by Ken Greatorex
Victoria’s mainstream media have pulled off a remarkable feat! It was the Diamond Anniversary of an annual Good News event involving thousands of intelligent, motivated Victorian children, staged in a city which thrives on Major Events; and yet, the Media still pretty much managed to keep it quiet!
The Science Talent Search celebrated its 60th birthday this year with the theme “React to Chemistry“. Students entered original projects in categories of creative writing, experimental research, inventions, working models, photography, posters, games, computer programs and video productions. The adjudged cream of Victoria’s budding young scientists made the annual pilgrimage to Latrobe University to receive cash bursaries and other rewards from prominent local scientists.
Terry Kelly and I attended Exhibition Day on behalf of Australian Skeptics Science and Education Foundation. ASSEF funded more than seventy bursaries this year along with other major sponsors including The Department of Early Childhood Development, Swinburne and Latrobe Universities, the Catholic Education Office, The Royal Society of Victoria, Rio Tinto, CSIRO and BHP Billiton. It was impossible for us to meet all of the hundreds of bursary winners; however we were able to interview a small cross-section whose contributions intrigued and impressed us.
Hui conducted an Experimental Research project, Do Plants Grow Better With Music? for which she received a minor bursary.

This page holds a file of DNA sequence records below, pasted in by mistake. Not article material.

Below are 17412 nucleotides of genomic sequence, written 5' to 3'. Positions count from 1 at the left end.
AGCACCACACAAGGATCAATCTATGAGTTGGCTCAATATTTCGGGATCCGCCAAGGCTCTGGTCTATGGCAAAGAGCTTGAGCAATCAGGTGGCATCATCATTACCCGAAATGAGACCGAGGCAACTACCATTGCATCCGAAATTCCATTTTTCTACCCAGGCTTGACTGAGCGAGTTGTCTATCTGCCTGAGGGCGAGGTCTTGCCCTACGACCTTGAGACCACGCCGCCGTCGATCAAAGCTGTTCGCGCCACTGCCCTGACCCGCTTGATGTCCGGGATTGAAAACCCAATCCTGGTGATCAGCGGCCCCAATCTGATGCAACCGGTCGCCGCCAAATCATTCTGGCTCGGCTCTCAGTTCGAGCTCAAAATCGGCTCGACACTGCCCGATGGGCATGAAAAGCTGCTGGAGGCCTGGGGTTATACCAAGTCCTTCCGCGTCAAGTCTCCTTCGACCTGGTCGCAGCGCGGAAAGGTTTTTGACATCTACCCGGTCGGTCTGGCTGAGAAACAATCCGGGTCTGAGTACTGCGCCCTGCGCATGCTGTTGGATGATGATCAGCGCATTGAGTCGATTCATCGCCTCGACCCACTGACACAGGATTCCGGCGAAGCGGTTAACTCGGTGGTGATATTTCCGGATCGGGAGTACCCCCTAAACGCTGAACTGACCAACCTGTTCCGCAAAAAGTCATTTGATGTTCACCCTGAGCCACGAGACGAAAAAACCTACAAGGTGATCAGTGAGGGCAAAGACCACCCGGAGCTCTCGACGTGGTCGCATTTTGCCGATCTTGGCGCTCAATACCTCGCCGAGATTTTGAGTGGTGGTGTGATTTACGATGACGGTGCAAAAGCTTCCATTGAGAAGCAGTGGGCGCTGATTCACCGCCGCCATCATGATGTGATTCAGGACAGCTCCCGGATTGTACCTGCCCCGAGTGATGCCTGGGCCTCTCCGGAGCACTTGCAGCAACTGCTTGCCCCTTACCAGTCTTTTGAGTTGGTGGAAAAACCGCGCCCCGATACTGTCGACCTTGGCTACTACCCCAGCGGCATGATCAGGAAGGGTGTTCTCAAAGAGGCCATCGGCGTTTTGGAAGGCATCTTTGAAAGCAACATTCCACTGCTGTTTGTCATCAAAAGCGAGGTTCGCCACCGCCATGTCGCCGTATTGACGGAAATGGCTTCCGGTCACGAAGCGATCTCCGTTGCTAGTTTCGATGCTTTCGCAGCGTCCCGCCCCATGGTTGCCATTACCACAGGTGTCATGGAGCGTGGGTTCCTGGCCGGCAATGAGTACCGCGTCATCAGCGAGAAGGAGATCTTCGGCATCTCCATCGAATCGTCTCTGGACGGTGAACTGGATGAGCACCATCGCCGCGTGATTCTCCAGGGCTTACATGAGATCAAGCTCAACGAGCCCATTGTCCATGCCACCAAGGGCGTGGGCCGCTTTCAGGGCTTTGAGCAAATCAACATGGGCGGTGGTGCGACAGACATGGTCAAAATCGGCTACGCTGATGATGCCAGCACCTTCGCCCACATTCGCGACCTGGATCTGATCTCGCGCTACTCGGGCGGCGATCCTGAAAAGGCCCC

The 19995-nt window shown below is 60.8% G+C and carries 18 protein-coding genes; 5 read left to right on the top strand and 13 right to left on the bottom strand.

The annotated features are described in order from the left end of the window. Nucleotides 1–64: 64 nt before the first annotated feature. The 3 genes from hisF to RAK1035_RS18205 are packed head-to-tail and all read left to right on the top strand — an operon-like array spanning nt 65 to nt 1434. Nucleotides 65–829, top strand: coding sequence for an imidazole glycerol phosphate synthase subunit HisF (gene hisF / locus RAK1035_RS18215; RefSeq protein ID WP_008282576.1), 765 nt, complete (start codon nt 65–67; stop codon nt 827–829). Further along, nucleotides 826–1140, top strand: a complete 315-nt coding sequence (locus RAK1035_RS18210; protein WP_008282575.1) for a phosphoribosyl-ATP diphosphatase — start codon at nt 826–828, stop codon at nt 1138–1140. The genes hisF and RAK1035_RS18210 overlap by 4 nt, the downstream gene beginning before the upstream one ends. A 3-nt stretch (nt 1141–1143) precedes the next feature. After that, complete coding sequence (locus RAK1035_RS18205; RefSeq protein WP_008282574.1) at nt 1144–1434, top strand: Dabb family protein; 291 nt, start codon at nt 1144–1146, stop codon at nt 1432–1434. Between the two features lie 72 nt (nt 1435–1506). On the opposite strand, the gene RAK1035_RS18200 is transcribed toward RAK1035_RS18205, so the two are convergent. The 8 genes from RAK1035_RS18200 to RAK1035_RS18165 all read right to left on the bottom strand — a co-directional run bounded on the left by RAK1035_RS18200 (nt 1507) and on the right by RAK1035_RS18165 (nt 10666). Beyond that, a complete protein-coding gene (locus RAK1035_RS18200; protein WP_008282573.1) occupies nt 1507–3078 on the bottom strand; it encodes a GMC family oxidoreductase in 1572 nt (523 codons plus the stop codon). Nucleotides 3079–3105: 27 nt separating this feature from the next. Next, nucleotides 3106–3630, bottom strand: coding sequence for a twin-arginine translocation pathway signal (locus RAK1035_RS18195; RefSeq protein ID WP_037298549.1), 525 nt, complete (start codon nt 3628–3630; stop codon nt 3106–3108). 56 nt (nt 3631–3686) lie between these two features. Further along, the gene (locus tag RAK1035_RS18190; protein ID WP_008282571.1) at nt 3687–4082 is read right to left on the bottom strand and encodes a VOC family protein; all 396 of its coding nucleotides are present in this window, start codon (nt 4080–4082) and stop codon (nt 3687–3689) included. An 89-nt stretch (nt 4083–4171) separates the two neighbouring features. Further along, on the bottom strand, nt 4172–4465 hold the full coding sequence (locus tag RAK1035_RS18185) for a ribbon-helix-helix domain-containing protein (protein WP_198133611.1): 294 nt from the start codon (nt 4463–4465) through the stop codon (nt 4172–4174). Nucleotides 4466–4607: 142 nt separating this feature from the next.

Ellen submitted the Experimental Research topic Can Eggs Bounce?, which won a major bursary.
Giancarlo also won a major bursary for Experimental Research. His topic was Are Garden Friendly Detergents Really Friendly For the Garden?
Ethan and Jake collaborated on a highly interactive game, which they called When It Does and When It Doesn’t.
Anand won a major bursary for his magnificent poster entitled Medicines from Plants.
Tavish was awarded a major bursary for Experimental Research, his topic being Is Information Read on Paper Retained Better than Information Read on an Electrical Screen?
These are just a few of the hundreds of talented students whose work was recognised with a cash award on Science Talent Search’s 2011 Exhibition Day. It’s an enormous undertaking, and it goes on every year, thanks to energetic and inspirational classroom teachers as well as over three hundred volunteer committee members and judges.
Through sponsorship and other avenues, Australian Skeptics are proud to be a part of this event.